They bopped along to The Beatles, survived the counter-culture revolution and enjoyed a post-war leap in living standards - and now they are flocking to Argyll and Bute.

New research shows Scotland’s rugged west coast has become its retirement capital, with baby boomers making up nearly three in ten people. 

A total of 29 per cent of Argyll and Bute’s population were born between 1946 and 1964, the highest proportion of anywhere in Scotland. 

This year marks the point at which the youngest members of this generation will hit 55, meaning many will start to access their private pension pots for the first time. 

Steven Cameron, pension director at Aegon, which released the latest figures, said more than one in five of the UK’s population are classed as baby boomers. 

He said: “This year marks a significant milestone as it means all baby boomers will be able to access their pension and those with defined contribution pensions will increasingly be using newfound flexibility to transition gradually into retirement. 

“With Baby Boomers controlling much of the nation’s wealth, this trend towards retirement will have significant implications for society and the economy as people start spending savings built up over decades.”

Argyll and Bute’s ageing population is a source of concern among some council officials, and has been identified as a problem when it comes to recruiting staff with the necessary skills.

Professor Elspeth Graham, from the Centre for Population Change, said the area has been consistently losing people in the 15 to 19-year-old age group since at least 2001. 

This trend will contribute to the higher proportion of older people, she said.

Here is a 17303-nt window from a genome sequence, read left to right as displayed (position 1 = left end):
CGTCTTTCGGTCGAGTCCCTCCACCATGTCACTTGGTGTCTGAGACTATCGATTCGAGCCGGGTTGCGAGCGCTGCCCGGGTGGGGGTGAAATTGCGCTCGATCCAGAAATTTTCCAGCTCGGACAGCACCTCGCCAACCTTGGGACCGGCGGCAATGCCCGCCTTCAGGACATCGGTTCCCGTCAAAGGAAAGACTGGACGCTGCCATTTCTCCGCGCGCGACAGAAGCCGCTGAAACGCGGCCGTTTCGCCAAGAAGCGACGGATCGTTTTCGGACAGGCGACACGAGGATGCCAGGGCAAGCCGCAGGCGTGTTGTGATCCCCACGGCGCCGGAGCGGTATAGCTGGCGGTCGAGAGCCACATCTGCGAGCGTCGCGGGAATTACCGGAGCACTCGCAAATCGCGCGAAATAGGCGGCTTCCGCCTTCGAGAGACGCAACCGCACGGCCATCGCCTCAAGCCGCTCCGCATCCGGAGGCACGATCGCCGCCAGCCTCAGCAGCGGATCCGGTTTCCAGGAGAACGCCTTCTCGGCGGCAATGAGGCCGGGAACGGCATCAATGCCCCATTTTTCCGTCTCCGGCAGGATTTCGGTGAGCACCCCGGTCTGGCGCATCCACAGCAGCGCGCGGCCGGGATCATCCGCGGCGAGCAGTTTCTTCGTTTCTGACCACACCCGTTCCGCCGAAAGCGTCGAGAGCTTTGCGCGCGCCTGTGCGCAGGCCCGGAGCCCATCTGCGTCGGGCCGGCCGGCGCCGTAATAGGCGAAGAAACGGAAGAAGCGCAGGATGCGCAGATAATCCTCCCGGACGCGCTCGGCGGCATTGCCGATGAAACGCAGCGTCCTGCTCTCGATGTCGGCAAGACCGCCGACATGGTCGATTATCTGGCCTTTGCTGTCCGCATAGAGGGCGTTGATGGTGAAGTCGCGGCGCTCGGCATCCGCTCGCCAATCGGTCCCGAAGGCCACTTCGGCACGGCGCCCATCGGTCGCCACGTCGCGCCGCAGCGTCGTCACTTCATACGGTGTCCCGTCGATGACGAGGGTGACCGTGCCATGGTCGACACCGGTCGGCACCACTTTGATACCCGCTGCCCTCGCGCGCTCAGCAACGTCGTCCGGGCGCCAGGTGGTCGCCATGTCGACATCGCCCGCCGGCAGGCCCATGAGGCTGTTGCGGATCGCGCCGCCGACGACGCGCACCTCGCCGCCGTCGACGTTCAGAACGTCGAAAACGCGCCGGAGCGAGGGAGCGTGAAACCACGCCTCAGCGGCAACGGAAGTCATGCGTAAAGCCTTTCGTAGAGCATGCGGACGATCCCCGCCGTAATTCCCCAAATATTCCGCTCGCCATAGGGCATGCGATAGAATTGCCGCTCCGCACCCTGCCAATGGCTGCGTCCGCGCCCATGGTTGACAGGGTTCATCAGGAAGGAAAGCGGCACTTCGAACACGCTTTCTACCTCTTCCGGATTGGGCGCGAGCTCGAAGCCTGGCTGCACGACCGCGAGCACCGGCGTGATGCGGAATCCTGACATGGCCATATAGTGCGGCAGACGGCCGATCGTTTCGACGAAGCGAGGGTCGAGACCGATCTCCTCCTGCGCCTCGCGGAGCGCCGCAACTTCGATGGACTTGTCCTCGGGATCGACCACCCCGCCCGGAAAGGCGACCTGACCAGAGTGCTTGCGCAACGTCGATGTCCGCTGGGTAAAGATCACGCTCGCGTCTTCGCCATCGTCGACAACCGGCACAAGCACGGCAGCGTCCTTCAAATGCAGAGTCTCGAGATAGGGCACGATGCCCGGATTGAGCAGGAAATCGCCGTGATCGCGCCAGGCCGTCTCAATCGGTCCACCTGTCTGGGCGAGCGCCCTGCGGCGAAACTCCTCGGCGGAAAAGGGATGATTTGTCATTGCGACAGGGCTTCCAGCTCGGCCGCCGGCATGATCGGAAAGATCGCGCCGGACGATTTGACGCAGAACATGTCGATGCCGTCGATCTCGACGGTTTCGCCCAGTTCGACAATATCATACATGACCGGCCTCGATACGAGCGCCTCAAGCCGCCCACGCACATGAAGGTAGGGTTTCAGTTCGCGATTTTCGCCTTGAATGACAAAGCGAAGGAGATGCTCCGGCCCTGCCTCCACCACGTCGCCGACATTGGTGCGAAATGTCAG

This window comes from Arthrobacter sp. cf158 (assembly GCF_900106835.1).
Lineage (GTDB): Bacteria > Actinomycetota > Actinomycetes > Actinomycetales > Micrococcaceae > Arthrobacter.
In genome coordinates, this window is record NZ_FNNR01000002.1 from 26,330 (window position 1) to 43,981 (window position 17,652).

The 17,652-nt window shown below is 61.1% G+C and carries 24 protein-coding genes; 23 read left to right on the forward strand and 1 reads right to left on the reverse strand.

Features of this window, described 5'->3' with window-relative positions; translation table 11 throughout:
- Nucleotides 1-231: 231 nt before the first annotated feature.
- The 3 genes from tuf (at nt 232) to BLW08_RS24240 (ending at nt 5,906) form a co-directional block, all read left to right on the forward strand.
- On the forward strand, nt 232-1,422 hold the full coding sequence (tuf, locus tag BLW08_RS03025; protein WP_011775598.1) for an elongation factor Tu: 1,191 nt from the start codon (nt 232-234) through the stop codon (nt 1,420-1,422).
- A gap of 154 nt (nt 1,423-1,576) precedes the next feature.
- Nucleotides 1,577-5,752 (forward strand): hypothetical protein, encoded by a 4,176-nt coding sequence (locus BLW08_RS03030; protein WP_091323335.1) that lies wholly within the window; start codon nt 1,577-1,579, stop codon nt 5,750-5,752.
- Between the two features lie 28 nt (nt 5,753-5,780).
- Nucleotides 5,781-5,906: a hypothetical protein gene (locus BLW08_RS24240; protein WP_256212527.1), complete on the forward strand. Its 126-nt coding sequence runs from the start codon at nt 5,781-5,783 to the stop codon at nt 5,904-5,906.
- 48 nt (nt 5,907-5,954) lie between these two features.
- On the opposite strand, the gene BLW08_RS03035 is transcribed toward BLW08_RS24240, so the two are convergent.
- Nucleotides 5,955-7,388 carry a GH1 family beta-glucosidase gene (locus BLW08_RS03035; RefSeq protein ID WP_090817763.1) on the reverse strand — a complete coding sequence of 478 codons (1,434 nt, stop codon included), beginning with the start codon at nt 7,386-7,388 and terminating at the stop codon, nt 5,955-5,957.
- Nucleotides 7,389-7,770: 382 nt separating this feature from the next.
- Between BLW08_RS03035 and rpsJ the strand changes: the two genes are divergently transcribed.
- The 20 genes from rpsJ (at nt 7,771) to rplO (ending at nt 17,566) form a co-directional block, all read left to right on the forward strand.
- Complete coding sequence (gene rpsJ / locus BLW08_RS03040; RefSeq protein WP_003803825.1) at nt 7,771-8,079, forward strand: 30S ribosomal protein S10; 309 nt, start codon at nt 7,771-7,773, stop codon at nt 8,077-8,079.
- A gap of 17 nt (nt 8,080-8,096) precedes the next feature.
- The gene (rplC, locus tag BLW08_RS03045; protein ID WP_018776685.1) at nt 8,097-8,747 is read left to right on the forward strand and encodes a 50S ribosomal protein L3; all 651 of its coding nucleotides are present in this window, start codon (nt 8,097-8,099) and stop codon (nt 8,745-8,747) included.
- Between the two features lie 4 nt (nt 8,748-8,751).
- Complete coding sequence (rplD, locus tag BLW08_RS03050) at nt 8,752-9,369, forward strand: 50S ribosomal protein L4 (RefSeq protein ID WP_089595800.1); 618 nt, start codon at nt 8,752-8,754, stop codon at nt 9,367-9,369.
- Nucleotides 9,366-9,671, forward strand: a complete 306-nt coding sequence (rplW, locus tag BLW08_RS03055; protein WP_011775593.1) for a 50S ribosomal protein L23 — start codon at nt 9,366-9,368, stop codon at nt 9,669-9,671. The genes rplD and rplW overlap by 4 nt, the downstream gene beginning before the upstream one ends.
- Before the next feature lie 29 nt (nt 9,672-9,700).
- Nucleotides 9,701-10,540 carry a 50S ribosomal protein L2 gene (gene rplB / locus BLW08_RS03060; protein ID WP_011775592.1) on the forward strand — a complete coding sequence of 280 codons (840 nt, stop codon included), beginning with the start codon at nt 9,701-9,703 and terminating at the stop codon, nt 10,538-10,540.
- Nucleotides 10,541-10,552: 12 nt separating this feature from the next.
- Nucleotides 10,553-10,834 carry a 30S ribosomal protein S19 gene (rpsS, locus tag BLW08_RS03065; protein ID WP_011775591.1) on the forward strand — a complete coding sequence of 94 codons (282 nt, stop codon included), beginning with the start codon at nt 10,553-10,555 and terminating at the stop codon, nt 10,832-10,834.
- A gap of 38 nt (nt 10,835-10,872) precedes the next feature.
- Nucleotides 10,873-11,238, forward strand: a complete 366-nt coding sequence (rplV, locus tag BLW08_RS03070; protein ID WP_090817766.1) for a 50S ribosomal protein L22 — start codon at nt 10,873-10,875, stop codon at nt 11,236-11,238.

However, the bigger picture is more complicated, with the over 70s also moving away - leaving those between the ages of 55 and 59 as among the fastest-growing groups.

Meanwhile, Scotland’s wider economy suffers from a rapidly ageing population and a declining fertility rate. 

Ms Graham added: “I think Scotland is the only part of the UK where migration is so crucially important to keeping the proportion of working age people to others reasonably balanced.”

Figures released by Aegon, and compiled using official statistics, show 23.2% of Scotland’s population are baby boomers. 

This is higher than the UK average of 21.4%, and takes in 1,270,248 people.
Argyll and Bute had the highest proportion, followed by Dumfries and Galloway at 28.5% and the Scottish Borders at 28.4%. 

Edinburgh is the local authority with the lowest proportion of baby boomers in Scotland, with just 18.5% of its population part of this generation.

A spokeswoman for Argyll and Bute Council insisted the area “brings together much of what is best about Scotland and we aim to make this a place that people choose to live, work and invest”. 

She added: “Baby boomers play a valued role in our economy and community life and are most welcome.

“Moving forward, Argyll and Bute’s success is built on a growing population and this is something the council and its partners are very much focused on. We recognise that we, like many parts of Scotland, have an ageing population. 

“However, by working in partnership with both the Scottish and UK Governments, and a range of key private, public and third sector stakeholders, we are developing a Rural Growth Deal, essential to our population growth needs.“ 

It comes after SNP MSP Kenny Gibson insisted Scots should be encouraged to have more children in a bid to boost the population. 

Meanwhile, The Herald told on Saturday how Scotland’s third largest council area faces an exodus of young people after more than half of those questioned said they planned to leave the region.

A survey of 10,000 under-25s in Dumfries and Galloway found 55 per cent said they intended to leave on finishing school or in the future.